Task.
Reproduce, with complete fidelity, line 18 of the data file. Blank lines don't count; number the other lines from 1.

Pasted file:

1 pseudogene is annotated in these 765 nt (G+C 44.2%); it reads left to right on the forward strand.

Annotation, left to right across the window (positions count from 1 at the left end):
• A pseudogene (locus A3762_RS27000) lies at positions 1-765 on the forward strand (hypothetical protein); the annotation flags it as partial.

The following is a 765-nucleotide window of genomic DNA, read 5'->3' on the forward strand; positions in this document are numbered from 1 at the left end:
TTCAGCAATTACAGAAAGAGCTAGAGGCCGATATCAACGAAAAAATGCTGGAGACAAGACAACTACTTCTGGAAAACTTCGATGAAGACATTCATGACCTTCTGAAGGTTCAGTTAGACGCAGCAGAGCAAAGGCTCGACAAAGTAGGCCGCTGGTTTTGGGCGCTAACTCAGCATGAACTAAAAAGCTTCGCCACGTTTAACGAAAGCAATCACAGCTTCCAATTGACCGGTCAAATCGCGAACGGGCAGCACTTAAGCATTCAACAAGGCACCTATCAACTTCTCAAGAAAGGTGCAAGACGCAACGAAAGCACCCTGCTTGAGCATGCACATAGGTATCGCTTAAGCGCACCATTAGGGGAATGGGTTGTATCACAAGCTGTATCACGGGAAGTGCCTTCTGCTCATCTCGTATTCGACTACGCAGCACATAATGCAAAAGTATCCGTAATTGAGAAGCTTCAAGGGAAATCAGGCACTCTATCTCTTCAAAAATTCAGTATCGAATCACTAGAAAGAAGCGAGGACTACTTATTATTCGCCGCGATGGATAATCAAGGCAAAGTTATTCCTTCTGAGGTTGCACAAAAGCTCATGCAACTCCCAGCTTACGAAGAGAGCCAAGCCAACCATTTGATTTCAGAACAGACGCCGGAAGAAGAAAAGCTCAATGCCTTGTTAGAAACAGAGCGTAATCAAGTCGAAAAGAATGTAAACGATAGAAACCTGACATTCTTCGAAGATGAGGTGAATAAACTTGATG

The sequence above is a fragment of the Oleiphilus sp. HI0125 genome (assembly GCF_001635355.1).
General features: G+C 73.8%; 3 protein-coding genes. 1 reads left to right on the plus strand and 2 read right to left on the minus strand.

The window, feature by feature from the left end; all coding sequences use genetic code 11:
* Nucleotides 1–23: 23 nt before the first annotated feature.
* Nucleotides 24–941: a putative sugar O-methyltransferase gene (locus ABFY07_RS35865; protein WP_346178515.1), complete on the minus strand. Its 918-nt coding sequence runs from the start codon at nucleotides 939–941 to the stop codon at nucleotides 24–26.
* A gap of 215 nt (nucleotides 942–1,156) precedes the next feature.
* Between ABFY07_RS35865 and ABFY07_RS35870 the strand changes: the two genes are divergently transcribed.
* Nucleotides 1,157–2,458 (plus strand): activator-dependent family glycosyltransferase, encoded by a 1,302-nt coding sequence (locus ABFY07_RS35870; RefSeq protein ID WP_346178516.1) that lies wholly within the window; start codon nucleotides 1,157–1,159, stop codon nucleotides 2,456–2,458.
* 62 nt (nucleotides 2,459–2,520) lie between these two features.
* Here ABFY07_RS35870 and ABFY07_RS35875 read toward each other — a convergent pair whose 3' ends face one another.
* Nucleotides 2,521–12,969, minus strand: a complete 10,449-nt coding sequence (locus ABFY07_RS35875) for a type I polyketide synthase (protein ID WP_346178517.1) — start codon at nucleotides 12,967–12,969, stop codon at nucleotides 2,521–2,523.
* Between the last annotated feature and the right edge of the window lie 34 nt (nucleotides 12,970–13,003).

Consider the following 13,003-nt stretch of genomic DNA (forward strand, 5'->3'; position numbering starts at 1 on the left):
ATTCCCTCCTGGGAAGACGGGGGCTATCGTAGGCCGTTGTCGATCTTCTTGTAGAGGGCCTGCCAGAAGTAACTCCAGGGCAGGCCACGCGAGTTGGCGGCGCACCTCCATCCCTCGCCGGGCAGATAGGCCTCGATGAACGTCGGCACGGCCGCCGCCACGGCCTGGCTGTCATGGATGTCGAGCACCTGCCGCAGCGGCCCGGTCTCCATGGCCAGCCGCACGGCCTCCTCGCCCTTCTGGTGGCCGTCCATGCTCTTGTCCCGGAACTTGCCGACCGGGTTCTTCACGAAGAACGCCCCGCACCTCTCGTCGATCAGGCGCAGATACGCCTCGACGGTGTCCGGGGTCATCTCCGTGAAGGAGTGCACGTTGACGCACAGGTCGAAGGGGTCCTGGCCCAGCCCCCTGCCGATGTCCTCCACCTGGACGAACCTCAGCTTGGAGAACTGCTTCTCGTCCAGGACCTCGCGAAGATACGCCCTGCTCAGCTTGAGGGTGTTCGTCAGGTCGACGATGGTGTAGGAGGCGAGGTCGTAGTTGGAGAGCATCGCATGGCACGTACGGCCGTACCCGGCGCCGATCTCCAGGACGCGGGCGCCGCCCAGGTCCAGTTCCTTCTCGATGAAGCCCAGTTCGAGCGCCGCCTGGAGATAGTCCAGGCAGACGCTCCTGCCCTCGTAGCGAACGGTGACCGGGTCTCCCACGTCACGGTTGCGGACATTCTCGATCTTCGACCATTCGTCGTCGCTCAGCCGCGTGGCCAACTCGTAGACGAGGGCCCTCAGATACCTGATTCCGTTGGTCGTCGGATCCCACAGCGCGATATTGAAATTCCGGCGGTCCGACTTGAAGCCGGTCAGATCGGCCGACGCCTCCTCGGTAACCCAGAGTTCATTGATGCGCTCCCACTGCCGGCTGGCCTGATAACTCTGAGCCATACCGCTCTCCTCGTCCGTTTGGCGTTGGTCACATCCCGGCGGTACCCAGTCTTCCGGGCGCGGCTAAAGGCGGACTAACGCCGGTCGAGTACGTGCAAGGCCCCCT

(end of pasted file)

Consider the following 13,003-nt stretch of genomic DNA (forward strand, 5'->3'; position numbering starts at 1 on the left):